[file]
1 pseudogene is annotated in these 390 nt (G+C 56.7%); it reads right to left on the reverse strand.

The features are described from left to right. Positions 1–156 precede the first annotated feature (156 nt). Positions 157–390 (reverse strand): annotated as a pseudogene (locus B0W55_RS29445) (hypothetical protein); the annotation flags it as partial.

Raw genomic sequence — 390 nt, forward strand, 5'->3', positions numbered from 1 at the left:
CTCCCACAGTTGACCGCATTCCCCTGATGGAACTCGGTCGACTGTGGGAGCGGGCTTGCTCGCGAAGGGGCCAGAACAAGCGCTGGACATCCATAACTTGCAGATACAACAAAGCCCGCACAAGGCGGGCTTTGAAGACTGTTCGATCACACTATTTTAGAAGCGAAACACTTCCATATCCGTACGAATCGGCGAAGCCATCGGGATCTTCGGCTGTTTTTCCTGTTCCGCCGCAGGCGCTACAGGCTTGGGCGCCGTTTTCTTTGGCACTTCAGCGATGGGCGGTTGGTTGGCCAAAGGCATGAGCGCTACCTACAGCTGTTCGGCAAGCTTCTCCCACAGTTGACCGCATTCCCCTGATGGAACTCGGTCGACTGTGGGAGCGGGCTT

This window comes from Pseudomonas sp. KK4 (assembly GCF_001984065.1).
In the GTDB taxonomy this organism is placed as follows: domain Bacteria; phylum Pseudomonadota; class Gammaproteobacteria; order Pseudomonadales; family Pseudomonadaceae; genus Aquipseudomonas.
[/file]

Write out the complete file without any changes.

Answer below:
1 pseudogene is annotated in these 390 nt (G+C 56.7%); it reads right to left on the reverse strand.

The features are described from left to right. Positions 1–156 precede the first annotated feature (156 nt). Positions 157–390 (reverse strand): annotated as a pseudogene (locus B0W55_RS29445) (hypothetical protein); the annotation flags it as partial.

Raw genomic sequence — 390 nt, forward strand, 5'->3', positions numbered from 1 at the left:
CTCCCACAGTTGACCGCATTCCCCTGATGGAACTCGGTCGACTGTGGGAGCGGGCTTGCTCGCGAAGGGGCCAGAACAAGCGCTGGACATCCATAACTTGCAGATACAACAAAGCCCGCACAAGGCGGGCTTTGAAGACTGTTCGATCACACTATTTTAGAAGCGAAACACTTCCATATCCGTACGAATCGGCGAAGCCATCGGGATCTTCGGCTGTTTTTCCTGTTCCGCCGCAGGCGCTACAGGCTTGGGCGCCGTTTTCTTTGGCACTTCAGCGATGGGCGGTTGGTTGGCCAAAGGCATGAGCGCTACCTACAGCTGTTCGGCAAGCTTCTCCCACAGTTGACCGCATTCCCCTGATGGAACTCGGTCGACTGTGGGAGCGGGCTT

This window comes from Pseudomonas sp. KK4 (assembly GCF_001984065.1).
In the GTDB taxonomy this organism is placed as follows: domain Bacteria; phylum Pseudomonadota; class Gammaproteobacteria; order Pseudomonadales; family Pseudomonadaceae; genus Aquipseudomonas.